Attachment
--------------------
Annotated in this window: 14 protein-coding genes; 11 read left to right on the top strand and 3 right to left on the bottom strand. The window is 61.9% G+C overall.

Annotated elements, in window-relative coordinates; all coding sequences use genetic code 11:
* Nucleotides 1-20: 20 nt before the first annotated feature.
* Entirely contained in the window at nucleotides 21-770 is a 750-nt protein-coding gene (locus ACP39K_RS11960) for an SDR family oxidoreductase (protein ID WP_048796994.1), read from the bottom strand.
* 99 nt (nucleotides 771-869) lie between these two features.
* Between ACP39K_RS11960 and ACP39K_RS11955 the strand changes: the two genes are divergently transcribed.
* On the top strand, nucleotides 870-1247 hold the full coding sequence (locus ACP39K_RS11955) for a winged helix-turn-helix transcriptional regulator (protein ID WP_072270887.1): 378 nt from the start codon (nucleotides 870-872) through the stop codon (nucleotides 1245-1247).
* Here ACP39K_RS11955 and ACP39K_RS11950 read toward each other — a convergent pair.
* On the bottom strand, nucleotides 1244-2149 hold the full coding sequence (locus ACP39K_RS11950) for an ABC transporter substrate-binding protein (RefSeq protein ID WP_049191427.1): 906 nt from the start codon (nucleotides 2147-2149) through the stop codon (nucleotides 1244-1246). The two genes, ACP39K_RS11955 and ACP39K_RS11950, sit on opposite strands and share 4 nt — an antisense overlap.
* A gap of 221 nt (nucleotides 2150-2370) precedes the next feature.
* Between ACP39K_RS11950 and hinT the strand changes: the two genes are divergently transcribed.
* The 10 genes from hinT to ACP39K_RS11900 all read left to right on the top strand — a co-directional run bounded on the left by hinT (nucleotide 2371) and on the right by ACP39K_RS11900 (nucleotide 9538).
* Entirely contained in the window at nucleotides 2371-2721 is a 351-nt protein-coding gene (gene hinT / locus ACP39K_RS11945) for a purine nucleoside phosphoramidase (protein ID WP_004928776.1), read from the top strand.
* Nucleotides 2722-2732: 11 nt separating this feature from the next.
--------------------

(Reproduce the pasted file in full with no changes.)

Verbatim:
Annotated in this window: 14 protein-coding genes; 11 read left to right on the top strand and 3 right to left on the bottom strand. The window is 61.9% G+C overall.

Annotated elements, in window-relative coordinates; all coding sequences use genetic code 11:
* Nucleotides 1-20: 20 nt before the first annotated feature.
* Entirely contained in the window at nucleotides 21-770 is a 750-nt protein-coding gene (locus ACP39K_RS11960) for an SDR family oxidoreductase (protein ID WP_048796994.1), read from the bottom strand.
* 99 nt (nucleotides 771-869) lie between these two features.
* Between ACP39K_RS11960 and ACP39K_RS11955 the strand changes: the two genes are divergently transcribed.
* On the top strand, nucleotides 870-1247 hold the full coding sequence (locus ACP39K_RS11955) for a winged helix-turn-helix transcriptional regulator (protein ID WP_072270887.1): 378 nt from the start codon (nucleotides 870-872) through the stop codon (nucleotides 1245-1247).
* Here ACP39K_RS11955 and ACP39K_RS11950 read toward each other — a convergent pair.
* On the bottom strand, nucleotides 1244-2149 hold the full coding sequence (locus ACP39K_RS11950) for an ABC transporter substrate-binding protein (RefSeq protein ID WP_049191427.1): 906 nt from the start codon (nucleotides 2147-2149) through the stop codon (nucleotides 1244-1246). The two genes, ACP39K_RS11955 and ACP39K_RS11950, sit on opposite strands and share 4 nt — an antisense overlap.
* A gap of 221 nt (nucleotides 2150-2370) precedes the next feature.
* Between ACP39K_RS11950 and hinT the strand changes: the two genes are divergently transcribed.
* The 10 genes from hinT to ACP39K_RS11900 all read left to right on the top strand — a co-directional run bounded on the left by hinT (nucleotide 2371) and on the right by ACP39K_RS11900 (nucleotide 9538).
* Entirely contained in the window at nucleotides 2371-2721 is a 351-nt protein-coding gene (gene hinT / locus ACP39K_RS11945) for a purine nucleoside phosphoramidase (protein ID WP_004928776.1), read from the top strand.
* Nucleotides 2722-2732: 11 nt separating this feature from the next.